Biographical Sketch of Eugenia M. Bacon

Biographical Database of NAWSA Suffragists, 1890-1920

Biography of Eugenia M. Bacon, 1853-1933

By Anna Harvey, student, Brown University

President, Illinois Federation of Women's Clubs; State Secretary, General Federation of Illinois; Secretary of the Board, Illinois Library Extension Commission; Officer/President, Decatur Women's Club

Eugenia McKenzie Bacon was born in Bowling Green, Indiana, on October 4, 1853. She moved to Tuscola, Illinois, in 1861, and married Lt. George R. Bacon there on March 31, 1874. When Lt. Bacon resigned from the army in 1878, the family moved to Champaign, and later settled in Decatur, where Eugenia undertook her first bit of civic engagement. The couple had one child, George Richard Bacon Jr., who died at the age of eight. Lt. Bacon died in 1911, and Eugenia lived as a widow until her own death on December 10, 1933.

Eugenia Bacon served as officer of the Decatur Women's Club for ten years, five of which she spent as president. At the turn of the century, she expanded her role to the state level, and served two terms General Federation State Secretary for Illinois, followed by two years as president from 1902-1904. Bacon was active in reform movements, especially those surrounding compulsory education and child labor laws, and under her administration, more women joined the federation and appeared publicly before the state legislature. Her most notable service during this period was as the only woman on the Library Extension Commission, a branch in whose formation she was instrumental. The goal of the commission was to establish and promote free public libraries across the state, and Bacon was named Secretary of the Board at the first meeting in October 1909.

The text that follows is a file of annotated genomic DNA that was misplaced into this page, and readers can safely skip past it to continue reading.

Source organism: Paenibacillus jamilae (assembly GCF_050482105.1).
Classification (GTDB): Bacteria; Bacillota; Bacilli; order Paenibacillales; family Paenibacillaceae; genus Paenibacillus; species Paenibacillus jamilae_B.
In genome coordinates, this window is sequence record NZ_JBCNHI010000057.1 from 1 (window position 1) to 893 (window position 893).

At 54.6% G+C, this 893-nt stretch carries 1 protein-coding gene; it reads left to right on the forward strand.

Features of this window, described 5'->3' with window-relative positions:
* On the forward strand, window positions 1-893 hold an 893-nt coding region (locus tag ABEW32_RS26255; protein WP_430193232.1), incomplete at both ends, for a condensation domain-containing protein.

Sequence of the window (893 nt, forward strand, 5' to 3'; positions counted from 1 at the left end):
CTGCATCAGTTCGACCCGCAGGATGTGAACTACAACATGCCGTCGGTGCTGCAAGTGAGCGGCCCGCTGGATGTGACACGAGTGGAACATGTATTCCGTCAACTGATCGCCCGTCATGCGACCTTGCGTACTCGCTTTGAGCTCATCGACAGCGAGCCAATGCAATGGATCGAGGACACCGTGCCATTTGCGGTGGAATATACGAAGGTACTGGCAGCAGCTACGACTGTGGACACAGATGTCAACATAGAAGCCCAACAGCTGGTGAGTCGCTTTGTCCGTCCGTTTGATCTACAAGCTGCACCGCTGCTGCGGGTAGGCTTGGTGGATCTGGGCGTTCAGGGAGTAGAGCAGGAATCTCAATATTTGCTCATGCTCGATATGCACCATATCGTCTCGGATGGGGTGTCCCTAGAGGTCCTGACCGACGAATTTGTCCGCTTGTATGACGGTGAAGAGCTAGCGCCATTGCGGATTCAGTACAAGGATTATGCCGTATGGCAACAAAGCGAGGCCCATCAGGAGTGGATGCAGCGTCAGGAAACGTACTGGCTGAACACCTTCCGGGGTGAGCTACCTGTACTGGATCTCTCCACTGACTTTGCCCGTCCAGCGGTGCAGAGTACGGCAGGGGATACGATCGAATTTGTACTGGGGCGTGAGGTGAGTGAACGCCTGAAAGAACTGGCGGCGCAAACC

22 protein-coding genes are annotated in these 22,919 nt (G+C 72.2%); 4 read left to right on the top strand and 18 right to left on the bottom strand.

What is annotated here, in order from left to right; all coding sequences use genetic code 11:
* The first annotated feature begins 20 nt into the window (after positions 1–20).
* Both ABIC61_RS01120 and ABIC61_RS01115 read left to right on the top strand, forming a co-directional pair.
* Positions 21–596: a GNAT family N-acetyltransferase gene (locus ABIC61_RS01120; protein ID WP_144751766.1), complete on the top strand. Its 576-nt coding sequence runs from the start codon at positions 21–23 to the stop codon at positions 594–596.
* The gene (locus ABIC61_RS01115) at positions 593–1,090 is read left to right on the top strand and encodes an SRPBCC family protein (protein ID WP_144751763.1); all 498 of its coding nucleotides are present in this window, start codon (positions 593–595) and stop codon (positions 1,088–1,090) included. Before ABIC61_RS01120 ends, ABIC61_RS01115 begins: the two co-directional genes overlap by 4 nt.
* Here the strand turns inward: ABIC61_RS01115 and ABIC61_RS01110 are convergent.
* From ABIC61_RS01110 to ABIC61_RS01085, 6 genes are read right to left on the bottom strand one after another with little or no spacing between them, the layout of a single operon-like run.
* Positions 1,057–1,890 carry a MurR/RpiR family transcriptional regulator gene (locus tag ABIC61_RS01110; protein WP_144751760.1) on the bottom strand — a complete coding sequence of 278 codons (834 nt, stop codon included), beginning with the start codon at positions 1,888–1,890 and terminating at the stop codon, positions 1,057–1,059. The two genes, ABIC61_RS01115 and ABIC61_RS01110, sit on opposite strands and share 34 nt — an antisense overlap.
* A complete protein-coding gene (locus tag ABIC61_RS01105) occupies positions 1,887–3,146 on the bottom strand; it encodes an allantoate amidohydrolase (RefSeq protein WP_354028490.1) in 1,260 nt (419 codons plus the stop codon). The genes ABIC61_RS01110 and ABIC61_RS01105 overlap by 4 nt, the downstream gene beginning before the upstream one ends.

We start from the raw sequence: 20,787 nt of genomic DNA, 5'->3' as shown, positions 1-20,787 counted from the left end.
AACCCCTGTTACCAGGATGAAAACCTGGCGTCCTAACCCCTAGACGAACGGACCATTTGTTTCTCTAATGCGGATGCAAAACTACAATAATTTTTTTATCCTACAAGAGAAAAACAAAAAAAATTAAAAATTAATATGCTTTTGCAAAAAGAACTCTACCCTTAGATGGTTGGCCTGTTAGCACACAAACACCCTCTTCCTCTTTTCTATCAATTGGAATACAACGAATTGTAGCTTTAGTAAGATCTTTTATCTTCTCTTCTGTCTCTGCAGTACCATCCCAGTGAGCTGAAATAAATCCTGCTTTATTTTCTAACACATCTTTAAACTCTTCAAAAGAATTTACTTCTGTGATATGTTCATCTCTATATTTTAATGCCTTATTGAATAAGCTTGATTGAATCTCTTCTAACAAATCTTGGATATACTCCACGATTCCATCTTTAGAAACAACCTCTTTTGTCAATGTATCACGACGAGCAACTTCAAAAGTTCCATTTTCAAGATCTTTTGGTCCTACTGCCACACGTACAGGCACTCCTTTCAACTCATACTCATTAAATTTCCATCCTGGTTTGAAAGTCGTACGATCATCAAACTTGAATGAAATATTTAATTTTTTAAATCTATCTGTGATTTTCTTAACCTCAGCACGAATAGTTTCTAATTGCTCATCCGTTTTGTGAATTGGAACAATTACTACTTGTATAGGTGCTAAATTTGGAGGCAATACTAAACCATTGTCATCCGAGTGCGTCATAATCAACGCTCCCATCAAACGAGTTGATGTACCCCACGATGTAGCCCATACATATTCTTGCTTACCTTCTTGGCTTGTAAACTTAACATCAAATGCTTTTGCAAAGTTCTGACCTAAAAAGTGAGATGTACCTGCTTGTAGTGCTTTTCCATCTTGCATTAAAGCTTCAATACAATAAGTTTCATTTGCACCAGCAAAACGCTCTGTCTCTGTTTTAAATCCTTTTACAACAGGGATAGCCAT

Bacon was also involved in the suffrage movement, and she frequently spoke before the state legislature on the issue. A Chicago Tribune report from April 14, 1909 indicates that she discussed the "Church Interest and Suffrage for Women" as a bill for statewide suffrage was reported out of committee. A 1910 letter to Jane Addams (with whom she frequently collaborated) also details her work within the movement, as she recounts her success in creating programs with the D.A.R. that were suitable for "a newer ideal of patriotism," among them citizen government with an emphasis on women's involvement in it. In the letter, she declares "the suffrage cause is growing very strong here," and muses that "we all do our usual parts of praying in the churches and serving lunches...but this seems only half of what might be done with a small ballot."

Sources:

Mark W. Sorensen, "The Illinois State Library: 1870-1920," accessed online at:
-http://www.lib.niu.edu/1999/il990294.html

Eugenie M. Bacon to Jane Addams, March 7, 1910, accessed online http://digital.janeaddams.ramapo.edu/items/show/2699

"Bacon, Eugenia McKenzie (1853-1933," biographical entry in the Jane Addams Digital Edition, accessed online at http://jaddamscollection.ramapo.edu/items/show/2698

Suffragists Win Big Senate Point," Chicago Tribune, April 5, 1909, p. 1, accessed online at http://archives.chicagotribune.com/1909/04/15/page/1/article/suffragists-win-big-senate-point

"The Work of the IFWC", in the Illinois State Library Heritage Project, accessed online at
https://www.cyberdriveillinois.com/departments/library/heritage_project/home/chapters/the-state-library-growth-of-illinois-public-libraries/the-work-of-the-ifwc/

Maude G. Palmer, The History of the Illinois Federation of Women's Clubs, 1894-1928, pp. 48-53 [LINK]

back to top